Hopes for the imminent discovery of a particle that might fundamentally change our understanding of the Universe have been put on hold.

Results from the Large Hadron Collider show that a “bump” in the machine’s data, previously rumoured to represent a new particle, has gone away.

The discovery of new particles, which could trigger a paradigm shift in physics, may still be years away.

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Aug 4, 2016

Porous plasmonic nanoparticles for surface-enhanced Raman scattering applications

Posted by in category: particle physics

A novel strategy is used to synthesize porous gold-silver alloy nanospheres encased in ultrathin silica shells that can act as highly sensitive single-particle probes.

Gold (Au) and silver (Ag) nanoparticles are typical plasmonic nanoparticles that exhibit an intense electromagnetic field in their proximity when they are irradiated by incident light. Within these fields—known as ‘hotspots’—the Raman scattering of molecules can be magnified by many orders of magnitude (depending on the intensity of the local electric field). In this so-called surface-enhanced Raman scattering (SERS) phenomenon,1 the Raman scattering signals contain information relating to the bond vibrations and thus provide ‘signatures’ of the molecules (which enables their spectroscopic detection). In the pursuit of high-sensitivity SERS analyses, it is therefore highly desirable to specifically construct hotspots.

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Aug 3, 2016

Elusive neutrinos and hypothetical ‘dark sector’ particles could hold answers to cosmic mysteries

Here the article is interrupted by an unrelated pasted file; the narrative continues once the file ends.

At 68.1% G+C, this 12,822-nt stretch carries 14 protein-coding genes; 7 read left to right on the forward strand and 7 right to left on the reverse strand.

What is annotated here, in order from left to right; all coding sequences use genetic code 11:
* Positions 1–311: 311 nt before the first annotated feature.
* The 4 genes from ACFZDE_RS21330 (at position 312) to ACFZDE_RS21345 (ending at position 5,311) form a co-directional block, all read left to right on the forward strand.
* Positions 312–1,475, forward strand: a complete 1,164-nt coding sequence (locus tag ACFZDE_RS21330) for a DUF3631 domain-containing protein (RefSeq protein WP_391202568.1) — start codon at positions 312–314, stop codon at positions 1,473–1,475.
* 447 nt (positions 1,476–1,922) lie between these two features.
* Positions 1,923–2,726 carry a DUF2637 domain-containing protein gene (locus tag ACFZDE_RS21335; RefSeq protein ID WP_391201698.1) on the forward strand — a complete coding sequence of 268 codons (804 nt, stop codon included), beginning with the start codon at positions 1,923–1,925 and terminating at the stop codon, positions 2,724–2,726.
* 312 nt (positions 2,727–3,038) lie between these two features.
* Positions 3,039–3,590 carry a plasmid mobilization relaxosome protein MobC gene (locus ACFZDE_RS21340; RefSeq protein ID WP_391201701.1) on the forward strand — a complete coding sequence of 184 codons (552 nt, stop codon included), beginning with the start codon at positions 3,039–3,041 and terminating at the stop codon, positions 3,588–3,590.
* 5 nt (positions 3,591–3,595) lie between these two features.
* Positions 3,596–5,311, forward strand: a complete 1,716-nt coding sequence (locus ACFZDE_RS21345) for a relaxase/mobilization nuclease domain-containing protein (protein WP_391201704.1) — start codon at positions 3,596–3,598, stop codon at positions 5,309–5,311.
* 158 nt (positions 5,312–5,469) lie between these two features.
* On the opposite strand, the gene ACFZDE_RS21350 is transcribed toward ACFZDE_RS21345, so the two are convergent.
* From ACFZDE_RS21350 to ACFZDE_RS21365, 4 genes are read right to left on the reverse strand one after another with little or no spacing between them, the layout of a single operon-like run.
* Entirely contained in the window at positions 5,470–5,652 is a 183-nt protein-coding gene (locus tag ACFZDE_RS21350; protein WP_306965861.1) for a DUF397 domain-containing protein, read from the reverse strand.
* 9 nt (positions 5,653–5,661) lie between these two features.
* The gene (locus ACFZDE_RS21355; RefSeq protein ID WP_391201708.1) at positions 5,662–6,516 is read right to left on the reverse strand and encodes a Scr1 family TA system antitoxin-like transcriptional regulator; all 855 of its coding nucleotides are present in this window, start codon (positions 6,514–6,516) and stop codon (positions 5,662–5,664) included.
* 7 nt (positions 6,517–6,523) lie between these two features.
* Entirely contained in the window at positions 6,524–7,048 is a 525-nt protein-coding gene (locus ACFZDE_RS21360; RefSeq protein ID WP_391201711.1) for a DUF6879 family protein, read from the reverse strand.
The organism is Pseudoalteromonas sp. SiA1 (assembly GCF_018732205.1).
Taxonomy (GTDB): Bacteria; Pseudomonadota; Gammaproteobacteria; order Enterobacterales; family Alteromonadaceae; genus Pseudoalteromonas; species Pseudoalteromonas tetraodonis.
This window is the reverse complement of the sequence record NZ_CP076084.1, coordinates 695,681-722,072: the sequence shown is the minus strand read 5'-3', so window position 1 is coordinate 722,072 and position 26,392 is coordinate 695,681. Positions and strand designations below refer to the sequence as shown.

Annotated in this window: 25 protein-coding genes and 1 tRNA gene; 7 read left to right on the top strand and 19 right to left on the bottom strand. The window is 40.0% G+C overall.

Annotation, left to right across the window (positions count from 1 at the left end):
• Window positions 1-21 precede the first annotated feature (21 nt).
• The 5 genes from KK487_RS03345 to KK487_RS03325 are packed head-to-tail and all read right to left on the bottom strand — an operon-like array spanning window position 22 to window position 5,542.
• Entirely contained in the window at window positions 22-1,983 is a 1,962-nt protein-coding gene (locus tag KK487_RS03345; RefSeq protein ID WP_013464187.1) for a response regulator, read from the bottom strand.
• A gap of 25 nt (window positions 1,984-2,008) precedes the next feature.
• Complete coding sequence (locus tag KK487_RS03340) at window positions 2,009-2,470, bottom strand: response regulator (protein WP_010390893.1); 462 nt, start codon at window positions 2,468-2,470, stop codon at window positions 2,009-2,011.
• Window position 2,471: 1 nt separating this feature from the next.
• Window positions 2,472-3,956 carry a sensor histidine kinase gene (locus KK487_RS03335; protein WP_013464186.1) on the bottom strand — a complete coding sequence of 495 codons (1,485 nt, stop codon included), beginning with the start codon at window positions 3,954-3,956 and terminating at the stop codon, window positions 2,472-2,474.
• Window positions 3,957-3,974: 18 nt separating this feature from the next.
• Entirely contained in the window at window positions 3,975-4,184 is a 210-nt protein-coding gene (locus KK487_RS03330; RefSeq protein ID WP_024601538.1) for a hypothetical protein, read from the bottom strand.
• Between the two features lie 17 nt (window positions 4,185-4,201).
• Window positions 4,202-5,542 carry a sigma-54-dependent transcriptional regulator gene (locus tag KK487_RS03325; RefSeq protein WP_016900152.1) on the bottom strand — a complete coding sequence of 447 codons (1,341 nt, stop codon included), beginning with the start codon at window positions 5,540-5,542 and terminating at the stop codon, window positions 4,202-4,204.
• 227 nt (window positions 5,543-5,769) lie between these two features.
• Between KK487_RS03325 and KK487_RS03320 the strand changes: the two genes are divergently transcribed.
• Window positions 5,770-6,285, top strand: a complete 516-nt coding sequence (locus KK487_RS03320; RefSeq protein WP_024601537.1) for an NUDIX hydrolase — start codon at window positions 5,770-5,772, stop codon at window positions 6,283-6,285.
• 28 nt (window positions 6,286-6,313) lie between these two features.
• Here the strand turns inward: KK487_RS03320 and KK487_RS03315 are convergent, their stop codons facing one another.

Posted by in categories: cosmology, particle physics

All material things appear to be made of elementary particles that are held together by fundamental forces. But what are their exact properties? How do they affect how our universe looks and changes? And are there particles and forces that we don’t know of yet?

Questions with cosmic implications like these drive many of the scientific efforts at the Department of Energy’s SLAC National Accelerator Laboratory. Three distinguished particle physicists have joined the lab over the past months to pursue research on two particularly mysterious forms of matter: neutrinos and .

Neutrinos, which are abundantly produced in nuclear reactions, are among the most common types of particles in the universe. Although they were discovered 60 years ago, their basic properties puzzle scientists to this date.

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Aug 3, 2016

Programmable ions set the stage for general-purpose quantum computers

Posted by in categories: computing, information science, particle physics, quantum physics

Quantum computers promise speedy solutions to some difficult problems, but building large-scale, general-purpose quantum devices is a problem fraught with technical challenges.

To date, many research groups have created small but functional computers. By combining a handful of atoms, electrons or superconducting junctions, researchers now regularly demonstrate quantum effects and run simple —small programs dedicated to solving particular problems.

But these laboratory devices are often hard-wired to run one program or limited to fixed patterns of interactions between the quantum constituents. Making a quantum computer that can run arbitrary algorithms requires the right kind of physical system and a suite of programming tools. Atomic , confined by fields from nearby electrodes, are among the most promising platforms for meeting these needs.